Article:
Q: The IMF made a comprehensive case for further cutting of subsidies and called for strengthening of social safety in MENA countries. In Egypt, Jordan and Lebanon spending on energy subsidies exceeded spending on capital, health or education. How should MENA countries deal with these problems?
Energy subsidies are widely used across the Middle East and North Africa, and as you point out, subsidies can be a drag on governments’ budgets at the expense of much-needed investment in health care, education, and infrastructure. The Fund has done extensive research on energy subsidies—not just in the Middle East, but across a number of countries, rich and poor. We know these subsidies provide some support to poor consumers, but their benefits go mainly to the better-off who consume more energy. When reforming subsidies, it is important to replace them with better-targeted social safety nets for the poor.
We have seen some progress in a few countries in the region where subsidies are being reduced—such as in Egypt, Jordan, Mauritania, Morocco, Sudan, and Tunisia. To varying degrees, these countries are also taking important steps to help mitigate the impact of these measures on the poor—for instance, through targeted cash transfer programs. Yet energy subsidy reform is complex, both technically and politically and there is no one-size-fits-all. Careful planning, including related to the pace of reforms, is crucial to ensure that cash transfers are well targeted to those who are hardest hit by the removal of subsidies and are available in time. It is important to explain these reforms to the public to create the broad political and social buy-in necessary to sustain them.
Q: Egyptian president Abdel Fattah El Sisi approved the cutting of subsidies for car fuel and natural gas, raising their prices by more than 70 per cent. The measures fall in line with the government’s effort to ease its budget deficit to 10 per cent of GDP. What is your evaluation of such measures?
As I have mentioned, we support reforms in this area in many countries, and welcome the recent moves in Egypt to reduce the budget deficit by lowering energy subsidies and raising revenues. This is a good start toward restoring fiscal sustainability. Looking ahead, a plan for continued subsidy reform with measures to protect the poor, as well as policies to accelerate growth and job creation will also be needed.
The energy subsidy cuts are important for many reasons: they will free public resources for investment in priority sectors such as infrastructure, education, and health, which will support growth and jobs. The lower deficit will free resources for private sector investment, also key to growth. By the same token, higher energy prices will encourage energy conservation and reduce blackouts and shortages.
Q: Discussions on an IMF program for Egypt have been going on for almost three years without reaching a deal. Recent press reports claim that both Saudi Arabia and the UAE have advised Egypt to negotiate a 2 billion US dollars arrangement with the IMF. What is the current situation with the Egyptian IMF loan? Is there any plan for the IMF to visit Egypt in the near future?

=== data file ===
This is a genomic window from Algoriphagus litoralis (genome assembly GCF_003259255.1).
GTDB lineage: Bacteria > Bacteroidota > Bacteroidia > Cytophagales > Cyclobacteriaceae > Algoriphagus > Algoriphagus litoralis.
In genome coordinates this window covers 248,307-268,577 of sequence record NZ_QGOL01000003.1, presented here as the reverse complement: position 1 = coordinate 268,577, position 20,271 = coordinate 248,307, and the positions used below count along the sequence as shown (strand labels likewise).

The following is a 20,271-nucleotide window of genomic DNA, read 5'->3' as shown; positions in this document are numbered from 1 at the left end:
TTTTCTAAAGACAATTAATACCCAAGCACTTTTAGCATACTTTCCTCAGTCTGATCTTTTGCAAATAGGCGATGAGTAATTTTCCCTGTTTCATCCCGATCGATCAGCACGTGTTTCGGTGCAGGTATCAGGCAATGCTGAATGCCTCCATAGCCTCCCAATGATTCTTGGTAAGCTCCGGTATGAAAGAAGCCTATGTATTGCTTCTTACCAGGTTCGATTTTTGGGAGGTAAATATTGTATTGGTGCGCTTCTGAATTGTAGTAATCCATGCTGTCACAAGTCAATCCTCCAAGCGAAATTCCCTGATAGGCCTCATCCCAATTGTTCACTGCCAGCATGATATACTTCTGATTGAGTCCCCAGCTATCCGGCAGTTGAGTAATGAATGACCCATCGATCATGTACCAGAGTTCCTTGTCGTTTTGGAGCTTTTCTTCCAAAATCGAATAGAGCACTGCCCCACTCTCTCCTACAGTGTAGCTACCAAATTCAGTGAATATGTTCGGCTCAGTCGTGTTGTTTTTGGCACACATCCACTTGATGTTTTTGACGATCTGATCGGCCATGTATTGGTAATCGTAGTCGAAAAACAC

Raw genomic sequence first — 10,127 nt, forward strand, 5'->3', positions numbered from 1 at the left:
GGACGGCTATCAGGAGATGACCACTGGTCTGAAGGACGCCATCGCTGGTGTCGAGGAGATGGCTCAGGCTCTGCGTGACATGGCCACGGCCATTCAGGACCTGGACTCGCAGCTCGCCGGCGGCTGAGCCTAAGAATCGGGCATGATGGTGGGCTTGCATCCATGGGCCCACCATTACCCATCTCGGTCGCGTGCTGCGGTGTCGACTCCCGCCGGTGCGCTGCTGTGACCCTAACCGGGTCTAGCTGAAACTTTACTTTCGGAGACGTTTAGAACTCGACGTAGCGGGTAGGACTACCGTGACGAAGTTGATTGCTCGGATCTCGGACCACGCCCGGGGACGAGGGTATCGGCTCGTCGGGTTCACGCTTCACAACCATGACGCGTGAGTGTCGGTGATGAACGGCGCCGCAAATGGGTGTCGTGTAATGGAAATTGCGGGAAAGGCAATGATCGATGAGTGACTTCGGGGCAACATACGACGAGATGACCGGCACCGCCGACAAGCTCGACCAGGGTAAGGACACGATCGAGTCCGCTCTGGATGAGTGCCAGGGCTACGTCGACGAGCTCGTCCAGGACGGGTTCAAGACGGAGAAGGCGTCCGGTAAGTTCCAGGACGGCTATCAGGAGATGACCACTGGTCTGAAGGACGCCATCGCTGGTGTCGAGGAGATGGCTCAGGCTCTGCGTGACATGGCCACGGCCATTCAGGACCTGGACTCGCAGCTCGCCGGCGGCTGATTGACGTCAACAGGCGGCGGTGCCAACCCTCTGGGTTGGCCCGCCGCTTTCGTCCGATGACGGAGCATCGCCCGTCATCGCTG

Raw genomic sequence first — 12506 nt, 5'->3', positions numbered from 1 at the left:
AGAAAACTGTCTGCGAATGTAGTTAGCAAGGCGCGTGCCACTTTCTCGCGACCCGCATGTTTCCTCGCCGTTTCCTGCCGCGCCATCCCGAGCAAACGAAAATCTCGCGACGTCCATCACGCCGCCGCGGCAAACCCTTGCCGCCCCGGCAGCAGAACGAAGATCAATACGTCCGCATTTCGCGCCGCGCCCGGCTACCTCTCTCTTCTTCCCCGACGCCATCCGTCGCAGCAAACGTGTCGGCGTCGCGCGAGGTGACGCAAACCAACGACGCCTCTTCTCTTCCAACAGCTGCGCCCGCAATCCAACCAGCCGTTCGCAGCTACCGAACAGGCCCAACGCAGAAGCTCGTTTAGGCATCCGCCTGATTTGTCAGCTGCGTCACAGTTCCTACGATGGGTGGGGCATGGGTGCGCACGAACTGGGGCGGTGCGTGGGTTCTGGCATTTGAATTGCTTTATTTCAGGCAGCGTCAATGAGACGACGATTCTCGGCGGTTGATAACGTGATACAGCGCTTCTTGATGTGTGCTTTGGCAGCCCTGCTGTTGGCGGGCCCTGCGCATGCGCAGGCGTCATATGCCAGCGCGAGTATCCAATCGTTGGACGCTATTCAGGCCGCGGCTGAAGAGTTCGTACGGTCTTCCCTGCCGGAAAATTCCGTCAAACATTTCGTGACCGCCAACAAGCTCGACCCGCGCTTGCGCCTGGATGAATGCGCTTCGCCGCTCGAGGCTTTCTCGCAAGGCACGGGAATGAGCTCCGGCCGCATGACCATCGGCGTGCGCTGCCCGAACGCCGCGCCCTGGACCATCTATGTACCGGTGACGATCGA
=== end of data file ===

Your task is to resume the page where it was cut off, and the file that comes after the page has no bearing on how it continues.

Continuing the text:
The Fund stands ready to help Egypt and its people. We have had a lot of discussions recently with the Egyptian government on the macroeconomic outlook, and we have been giving advice on tax policy and value-added tax reform. We hope to conduct an Article IV consultation with Egypt in the foreseeable future, but we are not in talks on a lending program.
What are your views on the huge public funding of a Suez Canal project. Will this kind of public funding for mega project, provide an alternative to getting loans and financing from an international institution like the IMF? How do you evaluate the revenues from this project, when completed?
The Suez Canal project shows that Egypt is focused on growth and economic success. If, as the government expects, the project increases revenues from the Canal, this will certainly help the budget and balance of payments position of the country over the medium-term. But all of this will take time, and in the interim, Egypt will likely need continued support from its partners abroad. The Gulf countries have already stepped up financial support to Egypt in a big way, and the IMF is ready to help, should the authorities be interested.
Q: Is the IMF willing to participate in a donor conference for Egypt in February to attract foreign companies, donors and international organizations? Will this conference enable the Egyptian government to push through reforms needed to reach agreement on a loan package with the International Monetary Fund?
The Egyptian authorities have not asked us for a loan, but they have indeed told us that they would like us to participate in the “Egypt Economic Summit”, and we are happy to do so. The authorities’ recent reform efforts are already encouraging. I hope that through our consultation process—and an Article IV staff report—we can add to the dialogue on the Egyptian reform process and provide conference participants with an assessment of how those reforms can help restore durable economic stability and sustainable growth to Egypt.